ejecta projects

October 5 - November 10, 2018

Hard Places: Joy Drury Cox and Ben Alper
The title of this exhibition, Hard Places, is at once a slightly tongue-in-cheek nod to the expression "between a rock and a hard place," but also a more literal affirmation of the solidity of the surfaces photographed during travels to the Pacific Northwest. The husband-and-wife artists, Joy Drury Cox and Ben Alper, acknowledge that in a very overt way, the title describes the challenges of photographing landscapes of great beauty and grandeur within the limitations of a camera’s singular lens.  With a long history of majestic landscape paintings and photographs in mind, the artists also suggest that shifting perspectives and present-day concerns about environmental changes are needed to reframe seemingly sublime wildernesses. The photographs on display in Ejecta Projects simultaneously resist and respond to these pictorial precedents.  While some photographs offer glimpses onto expansive vistas of woods, wildflowers, and the sea, other spaces, such as densely woven tree roots, rough rock faces, and dizzying plains of gravel, appear flattened, constrained, and abstracted.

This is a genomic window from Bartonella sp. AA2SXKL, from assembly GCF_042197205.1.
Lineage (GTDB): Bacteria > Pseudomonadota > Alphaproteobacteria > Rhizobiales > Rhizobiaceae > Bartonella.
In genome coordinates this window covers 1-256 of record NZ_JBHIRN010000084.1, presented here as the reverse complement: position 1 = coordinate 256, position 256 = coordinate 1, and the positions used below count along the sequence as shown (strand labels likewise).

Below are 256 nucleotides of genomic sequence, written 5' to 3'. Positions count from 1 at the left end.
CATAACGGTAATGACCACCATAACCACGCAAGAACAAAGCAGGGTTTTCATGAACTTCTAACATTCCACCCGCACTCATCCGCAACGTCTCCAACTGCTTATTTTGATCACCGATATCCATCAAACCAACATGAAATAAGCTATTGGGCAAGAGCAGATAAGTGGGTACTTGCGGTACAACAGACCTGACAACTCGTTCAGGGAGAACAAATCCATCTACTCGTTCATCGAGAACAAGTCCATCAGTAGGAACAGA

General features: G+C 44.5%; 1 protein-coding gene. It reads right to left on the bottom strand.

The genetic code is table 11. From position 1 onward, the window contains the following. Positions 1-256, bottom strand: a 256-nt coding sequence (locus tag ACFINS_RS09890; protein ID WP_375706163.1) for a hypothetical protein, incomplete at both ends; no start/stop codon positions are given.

The couple traveled together, but took photographs independently.  Although Alper and Cox retain his/her individual aesthetic, they nonetheless share an overlapping and compatible vision.  Each artist is attentive to both surface details and larger topographies; the sharp focus in almost all of the photographs in this exhibition reveals a similar fascination with the crisp light and atmosphere of the Pacific Northwest, perhaps in contrast to the humid haze often hanging over their hometowns on the East Coast.  And, when Alper and Cox include figures in their compositions, both artists address the longer history of landscapes in art as well as present-day concerns about the impact of tourism and land use. For instance, Alper’s Silhouette, Bandon, Oregon alludes to early nineteenth-century German Romantic painter Caspar David Friedrich’s inclusion of small figures to convey the sublimity of a landscape. In both Alper’s photograph as well as in Cox’s Wanderers near the Falls, Hoh Rain Forest, WA, the artist does not picture what the figure sees.  The figures are not stand-ins for viewer’s own place within the landscape, and they also don’t simply establish a sense of scale.  Instead, Cox and Alper thematize a thwarted desire to capture the embodied entirety of a sublime landscape.